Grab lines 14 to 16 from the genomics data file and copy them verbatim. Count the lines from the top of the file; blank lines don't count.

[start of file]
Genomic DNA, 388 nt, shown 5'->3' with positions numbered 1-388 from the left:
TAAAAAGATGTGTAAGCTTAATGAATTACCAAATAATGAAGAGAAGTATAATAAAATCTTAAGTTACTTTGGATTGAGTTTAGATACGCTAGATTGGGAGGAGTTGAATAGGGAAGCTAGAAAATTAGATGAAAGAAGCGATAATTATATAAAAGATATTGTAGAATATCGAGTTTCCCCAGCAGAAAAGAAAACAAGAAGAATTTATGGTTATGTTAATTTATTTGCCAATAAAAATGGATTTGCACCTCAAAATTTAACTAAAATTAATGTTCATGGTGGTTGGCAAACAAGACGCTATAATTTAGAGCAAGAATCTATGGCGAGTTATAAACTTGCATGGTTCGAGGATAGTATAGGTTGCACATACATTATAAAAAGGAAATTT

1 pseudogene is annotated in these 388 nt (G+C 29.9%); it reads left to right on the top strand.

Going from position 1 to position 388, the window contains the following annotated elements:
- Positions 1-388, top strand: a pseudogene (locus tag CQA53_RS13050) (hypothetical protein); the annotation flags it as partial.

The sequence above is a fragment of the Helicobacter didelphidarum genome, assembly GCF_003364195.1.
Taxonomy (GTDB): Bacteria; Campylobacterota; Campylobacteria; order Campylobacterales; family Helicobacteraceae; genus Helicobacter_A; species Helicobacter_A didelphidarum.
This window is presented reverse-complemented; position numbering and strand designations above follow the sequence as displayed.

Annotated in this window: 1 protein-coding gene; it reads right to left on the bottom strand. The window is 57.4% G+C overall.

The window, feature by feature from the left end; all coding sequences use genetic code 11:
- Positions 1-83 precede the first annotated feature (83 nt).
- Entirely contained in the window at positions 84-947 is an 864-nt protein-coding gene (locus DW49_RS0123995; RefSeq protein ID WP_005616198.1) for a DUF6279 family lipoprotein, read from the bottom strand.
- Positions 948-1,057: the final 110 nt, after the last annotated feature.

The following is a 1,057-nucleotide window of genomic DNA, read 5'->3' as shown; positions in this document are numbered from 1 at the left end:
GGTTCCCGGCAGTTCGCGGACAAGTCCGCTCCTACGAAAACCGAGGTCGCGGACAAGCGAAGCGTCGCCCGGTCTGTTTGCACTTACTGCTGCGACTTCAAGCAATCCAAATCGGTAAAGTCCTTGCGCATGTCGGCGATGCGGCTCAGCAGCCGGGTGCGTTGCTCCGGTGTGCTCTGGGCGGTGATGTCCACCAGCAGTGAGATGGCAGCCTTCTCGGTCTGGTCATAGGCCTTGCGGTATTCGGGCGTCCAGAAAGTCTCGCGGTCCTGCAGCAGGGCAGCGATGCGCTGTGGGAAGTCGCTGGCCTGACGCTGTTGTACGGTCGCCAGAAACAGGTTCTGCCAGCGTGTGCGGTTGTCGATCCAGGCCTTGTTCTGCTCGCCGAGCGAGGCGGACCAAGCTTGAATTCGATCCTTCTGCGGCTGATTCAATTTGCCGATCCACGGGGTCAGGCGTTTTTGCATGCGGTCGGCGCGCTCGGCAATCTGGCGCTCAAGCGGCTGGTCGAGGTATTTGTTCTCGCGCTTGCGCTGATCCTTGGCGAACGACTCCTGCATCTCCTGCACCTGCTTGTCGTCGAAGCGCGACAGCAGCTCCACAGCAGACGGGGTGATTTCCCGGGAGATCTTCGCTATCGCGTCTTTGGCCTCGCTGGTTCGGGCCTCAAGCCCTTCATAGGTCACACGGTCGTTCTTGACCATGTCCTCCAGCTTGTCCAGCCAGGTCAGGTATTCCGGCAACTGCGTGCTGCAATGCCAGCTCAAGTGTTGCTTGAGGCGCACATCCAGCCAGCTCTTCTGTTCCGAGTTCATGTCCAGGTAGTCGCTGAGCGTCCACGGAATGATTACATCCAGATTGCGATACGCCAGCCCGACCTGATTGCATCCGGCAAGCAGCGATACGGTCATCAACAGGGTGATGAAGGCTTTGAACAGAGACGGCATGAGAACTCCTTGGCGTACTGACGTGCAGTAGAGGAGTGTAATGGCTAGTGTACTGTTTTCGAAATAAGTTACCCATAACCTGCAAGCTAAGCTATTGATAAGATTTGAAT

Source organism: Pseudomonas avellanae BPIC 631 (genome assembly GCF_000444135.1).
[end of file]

The following is a 1,057-nucleotide window of genomic DNA, read 5'->3' as shown; positions in this document are numbered from 1 at the left end:
GGTTCCCGGCAGTTCGCGGACAAGTCCGCTCCTACGAAAACCGAGGTCGCGGACAAGCGAAGCGTCGCCCGGTCTGTTTGCACTTACTGCTGCGACTTCAAGCAATCCAAATCGGTAAAGTCCTTGCGCATGTCGGCGATGCGGCTCAGCAGCCGGGTGCGTTGCTCCGGTGTGCTCTGGGCGGTGATGTCCACCAGCAGTGAGATGGCAGCCTTCTCGGTCTGGTCATAGGCCTTGCGGTATTCGGGCGTCCAGAAAGTCTCGCGGTCCTGCAGCAGGGCAGCGATGCGCTGTGGGAAGTCGCTGGCCTGACGCTGTTGTACGGTCGCCAGAAACAGGTTCTGCCAGCGTGTGCGGTTGTCGATCCAGGCCTTGTTCTGCTCGCCGAGCGAGGCGGACCAAGCTTGAATTCGATCCTTCTGCGGCTGATTCAATTTGCCGATCCACGGGGTCAGGCGTTTTTGCATGCGGTCGGCGCGCTCGGCAATCTGGCGCTCAAGCGGCTGGTCGAGGTATTTGTTCTCGCGCTTGCGCTGATCCTTGGCGAACGACTCCTGCATCTCCTGCACCTGCTTGTCGTCGAAGCGCGACAGCAGCTCCACAGCAGACGGGGTGATTTCCCGGGAGATCTTCGCTATCGCGTCTTTGGCCTCGCTGGTTCGGGCCTCAAGCCCTTCATAGGTCACACGGTCGTTCTTGACCATGTCCTCCAGCTTGTCCAGCCAGGTCAGGTATTCCGGCAACTGCGTGCTGCAATGCCAGCTCAAGTGTTGCTTGAGGCGCACATCCAGCCAGCTCTTCTGTTCCGAGTTCATGTCCAGGTAGTCGCTGAGCGTCCACGGAATGATTACATCCAGATTGCGATACGCCAGCCCGACCTGATTGCATCCGGCAAGCAGCGATACGGTCATCAACAGGGTGATGAAGGCTTTGAACAGAGACGGCATGAGAACTCCTTGGCGTACTGACGTGCAGTAGAGGAGTGTAATGGCTAGTGTACTGTTTTCGAAATAAGTTACCCATAACCTGCAAGCTAAGCTATTGATAAGATTTGAAT

Source organism: Pseudomonas avellanae BPIC 631 (genome assembly GCF_000444135.1).